Six executives from Houston-based Citgo have reportedly spent 15 months jailed in Venezuela on what their families say are trumped-up corruption charges. As the Trump administration tries to unseat Venezuelan President Nicolas Maduro, the fate of the executives—five of them US citizens—lies in the balance, per the AP. As does that of the US company they worked for, Citgo, a subsidiary of Venezuela's state-run oil giant PDVSA, and a prize in the power struggle between Maduro and a rival the US recognizes as Venezuela's rightful leader, Juan Guaido. The families of the "Citgo 6" complain the men are being held in inhumane conditions, sharing overcrowded cells built for 22 people with nearly four times that number of inmates. They say the crowded conditions require the men to sometimes sleep on the floor and go without access to fresh air for weeks.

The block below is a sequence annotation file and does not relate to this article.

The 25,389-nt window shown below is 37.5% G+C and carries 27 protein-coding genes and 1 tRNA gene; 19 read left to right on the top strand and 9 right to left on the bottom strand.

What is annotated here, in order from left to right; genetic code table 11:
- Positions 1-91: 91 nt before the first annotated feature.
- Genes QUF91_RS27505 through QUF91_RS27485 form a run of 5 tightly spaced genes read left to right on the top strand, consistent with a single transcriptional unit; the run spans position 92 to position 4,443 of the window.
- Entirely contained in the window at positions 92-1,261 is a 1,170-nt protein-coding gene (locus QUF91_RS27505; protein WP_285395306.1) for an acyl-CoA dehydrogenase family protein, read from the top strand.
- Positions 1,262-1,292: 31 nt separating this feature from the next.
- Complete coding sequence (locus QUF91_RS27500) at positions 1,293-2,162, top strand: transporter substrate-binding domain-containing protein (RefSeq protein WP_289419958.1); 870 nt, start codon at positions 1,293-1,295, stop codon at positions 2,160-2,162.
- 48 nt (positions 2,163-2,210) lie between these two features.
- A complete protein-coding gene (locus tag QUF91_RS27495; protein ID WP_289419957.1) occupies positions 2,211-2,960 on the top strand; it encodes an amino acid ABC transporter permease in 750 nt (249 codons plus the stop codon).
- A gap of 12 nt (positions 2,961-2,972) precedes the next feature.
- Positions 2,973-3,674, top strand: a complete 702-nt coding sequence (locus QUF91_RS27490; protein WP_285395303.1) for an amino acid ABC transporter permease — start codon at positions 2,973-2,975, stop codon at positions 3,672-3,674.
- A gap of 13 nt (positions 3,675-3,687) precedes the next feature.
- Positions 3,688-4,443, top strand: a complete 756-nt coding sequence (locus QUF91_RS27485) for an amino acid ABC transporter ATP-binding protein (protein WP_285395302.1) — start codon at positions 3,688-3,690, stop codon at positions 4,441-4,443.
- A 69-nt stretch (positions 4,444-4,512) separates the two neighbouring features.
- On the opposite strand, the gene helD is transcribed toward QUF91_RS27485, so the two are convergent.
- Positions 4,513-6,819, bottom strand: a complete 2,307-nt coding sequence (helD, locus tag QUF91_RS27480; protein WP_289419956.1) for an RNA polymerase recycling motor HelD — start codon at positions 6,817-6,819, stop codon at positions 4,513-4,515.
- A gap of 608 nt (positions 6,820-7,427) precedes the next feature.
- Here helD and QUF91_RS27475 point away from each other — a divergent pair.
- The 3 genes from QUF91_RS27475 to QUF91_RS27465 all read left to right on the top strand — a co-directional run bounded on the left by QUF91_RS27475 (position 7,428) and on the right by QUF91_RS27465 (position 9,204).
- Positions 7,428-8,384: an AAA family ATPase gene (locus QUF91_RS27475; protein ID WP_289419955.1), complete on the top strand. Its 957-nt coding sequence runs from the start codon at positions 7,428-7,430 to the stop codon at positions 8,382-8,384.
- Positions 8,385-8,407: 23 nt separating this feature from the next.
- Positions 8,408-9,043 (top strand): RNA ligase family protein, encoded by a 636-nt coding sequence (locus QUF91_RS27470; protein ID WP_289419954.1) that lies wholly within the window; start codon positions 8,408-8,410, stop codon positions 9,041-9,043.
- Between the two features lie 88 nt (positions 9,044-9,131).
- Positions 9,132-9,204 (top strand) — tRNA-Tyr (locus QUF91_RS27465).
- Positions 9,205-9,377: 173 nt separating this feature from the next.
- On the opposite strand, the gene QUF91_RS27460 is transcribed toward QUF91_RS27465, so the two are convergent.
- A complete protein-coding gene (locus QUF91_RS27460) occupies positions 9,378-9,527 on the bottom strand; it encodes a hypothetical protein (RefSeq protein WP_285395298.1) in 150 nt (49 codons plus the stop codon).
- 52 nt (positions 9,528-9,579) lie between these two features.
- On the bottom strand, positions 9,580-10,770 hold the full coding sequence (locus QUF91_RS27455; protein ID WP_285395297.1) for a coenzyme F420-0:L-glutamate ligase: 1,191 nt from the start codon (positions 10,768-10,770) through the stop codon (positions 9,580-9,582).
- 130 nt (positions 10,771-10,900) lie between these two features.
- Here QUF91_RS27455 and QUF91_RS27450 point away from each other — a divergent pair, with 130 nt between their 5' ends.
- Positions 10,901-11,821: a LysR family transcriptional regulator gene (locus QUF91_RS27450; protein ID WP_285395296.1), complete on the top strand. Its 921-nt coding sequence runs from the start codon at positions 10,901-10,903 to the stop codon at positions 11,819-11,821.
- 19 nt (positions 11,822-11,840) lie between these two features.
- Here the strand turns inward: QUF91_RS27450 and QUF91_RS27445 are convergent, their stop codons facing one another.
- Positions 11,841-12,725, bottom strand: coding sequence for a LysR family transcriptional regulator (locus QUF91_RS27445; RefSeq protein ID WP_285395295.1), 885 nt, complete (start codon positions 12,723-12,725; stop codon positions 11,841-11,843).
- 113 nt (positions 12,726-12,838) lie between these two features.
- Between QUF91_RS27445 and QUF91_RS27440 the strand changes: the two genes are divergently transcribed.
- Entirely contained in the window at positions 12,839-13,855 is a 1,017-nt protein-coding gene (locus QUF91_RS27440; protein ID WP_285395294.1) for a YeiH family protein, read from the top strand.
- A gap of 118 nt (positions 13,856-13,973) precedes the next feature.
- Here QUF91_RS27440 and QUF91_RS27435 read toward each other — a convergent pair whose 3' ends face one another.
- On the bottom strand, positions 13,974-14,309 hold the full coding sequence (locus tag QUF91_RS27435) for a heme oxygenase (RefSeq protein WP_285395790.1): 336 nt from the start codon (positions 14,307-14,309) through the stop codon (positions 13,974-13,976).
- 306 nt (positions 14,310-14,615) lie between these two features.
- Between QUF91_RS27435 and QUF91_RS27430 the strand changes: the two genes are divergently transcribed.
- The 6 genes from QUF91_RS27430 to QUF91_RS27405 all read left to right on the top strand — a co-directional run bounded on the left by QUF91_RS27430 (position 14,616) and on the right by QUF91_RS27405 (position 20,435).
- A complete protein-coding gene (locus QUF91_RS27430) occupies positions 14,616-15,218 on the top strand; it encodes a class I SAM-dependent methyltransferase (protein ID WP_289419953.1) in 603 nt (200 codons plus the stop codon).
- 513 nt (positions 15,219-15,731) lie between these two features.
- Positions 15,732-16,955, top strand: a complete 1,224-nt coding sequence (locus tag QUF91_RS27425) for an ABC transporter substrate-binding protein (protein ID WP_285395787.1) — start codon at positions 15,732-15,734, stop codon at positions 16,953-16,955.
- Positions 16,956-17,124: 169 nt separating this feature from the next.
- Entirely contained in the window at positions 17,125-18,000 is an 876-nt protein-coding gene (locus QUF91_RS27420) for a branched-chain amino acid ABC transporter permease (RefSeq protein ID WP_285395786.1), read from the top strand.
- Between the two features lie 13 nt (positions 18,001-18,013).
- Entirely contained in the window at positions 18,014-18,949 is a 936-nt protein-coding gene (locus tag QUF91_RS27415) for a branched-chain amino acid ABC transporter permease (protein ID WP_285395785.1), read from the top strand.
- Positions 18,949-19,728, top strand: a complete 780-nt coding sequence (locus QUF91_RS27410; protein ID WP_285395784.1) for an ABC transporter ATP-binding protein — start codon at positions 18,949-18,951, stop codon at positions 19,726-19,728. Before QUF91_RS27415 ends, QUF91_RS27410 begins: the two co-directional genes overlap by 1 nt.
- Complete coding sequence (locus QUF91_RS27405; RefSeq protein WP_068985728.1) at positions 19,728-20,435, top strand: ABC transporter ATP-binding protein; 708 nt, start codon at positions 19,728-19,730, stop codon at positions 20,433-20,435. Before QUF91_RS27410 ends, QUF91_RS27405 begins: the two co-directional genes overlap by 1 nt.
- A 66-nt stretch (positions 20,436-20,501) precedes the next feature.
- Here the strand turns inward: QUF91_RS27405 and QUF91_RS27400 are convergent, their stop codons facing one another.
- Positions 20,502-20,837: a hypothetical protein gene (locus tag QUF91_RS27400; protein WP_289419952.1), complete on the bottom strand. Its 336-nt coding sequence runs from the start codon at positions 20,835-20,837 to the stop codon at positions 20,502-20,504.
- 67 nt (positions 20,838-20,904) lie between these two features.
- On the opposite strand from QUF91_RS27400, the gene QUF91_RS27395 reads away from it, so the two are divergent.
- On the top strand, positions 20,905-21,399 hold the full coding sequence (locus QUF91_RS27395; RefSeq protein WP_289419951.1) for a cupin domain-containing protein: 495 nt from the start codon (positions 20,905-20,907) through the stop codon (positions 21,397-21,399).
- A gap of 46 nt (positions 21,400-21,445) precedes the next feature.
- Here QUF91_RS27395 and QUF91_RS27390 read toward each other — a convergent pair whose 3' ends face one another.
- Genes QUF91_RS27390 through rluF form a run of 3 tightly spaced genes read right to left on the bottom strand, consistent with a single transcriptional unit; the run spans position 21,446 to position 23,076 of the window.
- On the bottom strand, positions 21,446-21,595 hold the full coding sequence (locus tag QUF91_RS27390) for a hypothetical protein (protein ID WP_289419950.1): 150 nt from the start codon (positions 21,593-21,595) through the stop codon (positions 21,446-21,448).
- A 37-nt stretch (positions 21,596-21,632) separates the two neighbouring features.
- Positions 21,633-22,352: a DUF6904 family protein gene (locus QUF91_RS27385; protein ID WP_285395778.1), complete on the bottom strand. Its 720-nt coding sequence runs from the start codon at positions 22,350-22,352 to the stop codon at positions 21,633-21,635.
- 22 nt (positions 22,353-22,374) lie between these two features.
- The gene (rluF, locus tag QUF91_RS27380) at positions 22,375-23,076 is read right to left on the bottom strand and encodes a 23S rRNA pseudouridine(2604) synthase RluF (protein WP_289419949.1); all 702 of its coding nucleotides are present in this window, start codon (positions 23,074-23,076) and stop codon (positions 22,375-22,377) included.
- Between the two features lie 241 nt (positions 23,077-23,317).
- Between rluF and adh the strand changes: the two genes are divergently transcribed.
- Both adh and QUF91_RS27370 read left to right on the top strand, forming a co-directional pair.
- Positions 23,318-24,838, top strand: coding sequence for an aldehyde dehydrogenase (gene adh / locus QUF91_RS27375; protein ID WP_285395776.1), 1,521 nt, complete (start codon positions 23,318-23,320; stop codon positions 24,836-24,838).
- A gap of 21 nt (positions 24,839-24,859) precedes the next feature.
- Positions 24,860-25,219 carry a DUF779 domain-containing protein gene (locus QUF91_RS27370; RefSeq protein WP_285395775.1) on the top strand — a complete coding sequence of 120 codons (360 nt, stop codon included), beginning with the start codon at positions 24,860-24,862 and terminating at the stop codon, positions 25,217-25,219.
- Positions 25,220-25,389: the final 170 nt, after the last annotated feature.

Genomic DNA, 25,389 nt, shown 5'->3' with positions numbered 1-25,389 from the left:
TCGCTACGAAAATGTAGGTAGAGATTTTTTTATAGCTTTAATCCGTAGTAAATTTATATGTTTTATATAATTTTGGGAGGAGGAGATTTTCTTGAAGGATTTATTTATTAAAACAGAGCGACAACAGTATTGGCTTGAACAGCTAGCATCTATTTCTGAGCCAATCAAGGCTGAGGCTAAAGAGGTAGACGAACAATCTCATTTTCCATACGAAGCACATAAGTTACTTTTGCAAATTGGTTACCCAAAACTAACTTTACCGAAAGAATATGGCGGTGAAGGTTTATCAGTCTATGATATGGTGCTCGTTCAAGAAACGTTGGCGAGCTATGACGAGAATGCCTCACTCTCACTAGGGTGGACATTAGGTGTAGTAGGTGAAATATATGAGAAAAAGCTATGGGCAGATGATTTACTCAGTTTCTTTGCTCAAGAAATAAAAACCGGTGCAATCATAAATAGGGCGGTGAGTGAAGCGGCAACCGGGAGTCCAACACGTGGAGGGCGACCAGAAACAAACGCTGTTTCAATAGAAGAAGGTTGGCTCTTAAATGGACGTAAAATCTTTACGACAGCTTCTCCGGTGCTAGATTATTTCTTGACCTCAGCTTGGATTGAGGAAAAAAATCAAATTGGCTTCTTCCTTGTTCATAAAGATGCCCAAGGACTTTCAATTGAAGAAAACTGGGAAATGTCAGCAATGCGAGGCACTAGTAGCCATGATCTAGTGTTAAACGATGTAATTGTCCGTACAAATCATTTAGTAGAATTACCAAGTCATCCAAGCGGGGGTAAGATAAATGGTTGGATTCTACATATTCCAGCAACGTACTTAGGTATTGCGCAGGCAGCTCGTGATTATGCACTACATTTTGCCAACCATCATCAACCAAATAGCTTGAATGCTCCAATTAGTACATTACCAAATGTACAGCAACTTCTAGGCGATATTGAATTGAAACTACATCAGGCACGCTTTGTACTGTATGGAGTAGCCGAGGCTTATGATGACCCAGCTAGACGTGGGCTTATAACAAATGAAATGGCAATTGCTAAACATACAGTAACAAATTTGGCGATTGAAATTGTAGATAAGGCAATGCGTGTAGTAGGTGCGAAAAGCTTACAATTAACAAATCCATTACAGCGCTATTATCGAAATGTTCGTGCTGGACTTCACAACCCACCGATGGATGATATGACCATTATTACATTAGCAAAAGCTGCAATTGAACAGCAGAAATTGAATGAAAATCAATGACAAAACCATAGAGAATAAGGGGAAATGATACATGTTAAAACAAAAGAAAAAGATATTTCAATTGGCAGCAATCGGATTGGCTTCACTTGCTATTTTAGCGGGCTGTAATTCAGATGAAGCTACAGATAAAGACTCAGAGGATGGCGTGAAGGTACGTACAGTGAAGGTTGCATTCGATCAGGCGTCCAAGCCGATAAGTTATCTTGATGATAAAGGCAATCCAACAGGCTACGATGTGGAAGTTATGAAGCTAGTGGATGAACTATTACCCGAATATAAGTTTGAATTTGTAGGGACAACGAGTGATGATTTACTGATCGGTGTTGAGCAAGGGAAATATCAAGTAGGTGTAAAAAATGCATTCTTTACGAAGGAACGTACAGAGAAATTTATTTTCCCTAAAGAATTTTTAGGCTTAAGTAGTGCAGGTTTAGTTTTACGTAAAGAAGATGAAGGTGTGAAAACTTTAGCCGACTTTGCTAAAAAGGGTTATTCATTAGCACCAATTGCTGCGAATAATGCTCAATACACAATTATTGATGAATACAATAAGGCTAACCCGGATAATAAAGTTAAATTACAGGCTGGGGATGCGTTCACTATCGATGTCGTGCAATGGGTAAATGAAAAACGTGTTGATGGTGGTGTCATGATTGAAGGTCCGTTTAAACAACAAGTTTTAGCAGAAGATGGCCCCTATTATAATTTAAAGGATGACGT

The families' saga began the weekend before Thanksgiving 2017, when they got a call from the head of PDVSA, asking that they travel to Caracas for a last-minute meeting. The group, including acting President Jose Angel Pereira, flew out on a corporate jet. A group of armed and masked security agents rushed into a conference room and arrested all six. Hours later, Maduro's AG appeared on state TV announcing charges of embezzlement. Then Maduro himself accused them of "treason," though they haven't been charged with that crime. A preliminary hearing has been postponed 12 times for little apparent reason, leaving the families to question whether their loved ones are being held as pawns in a high-stakes political negotiation. The next hearing date is Wednesday. (Read more Venezuela stories.)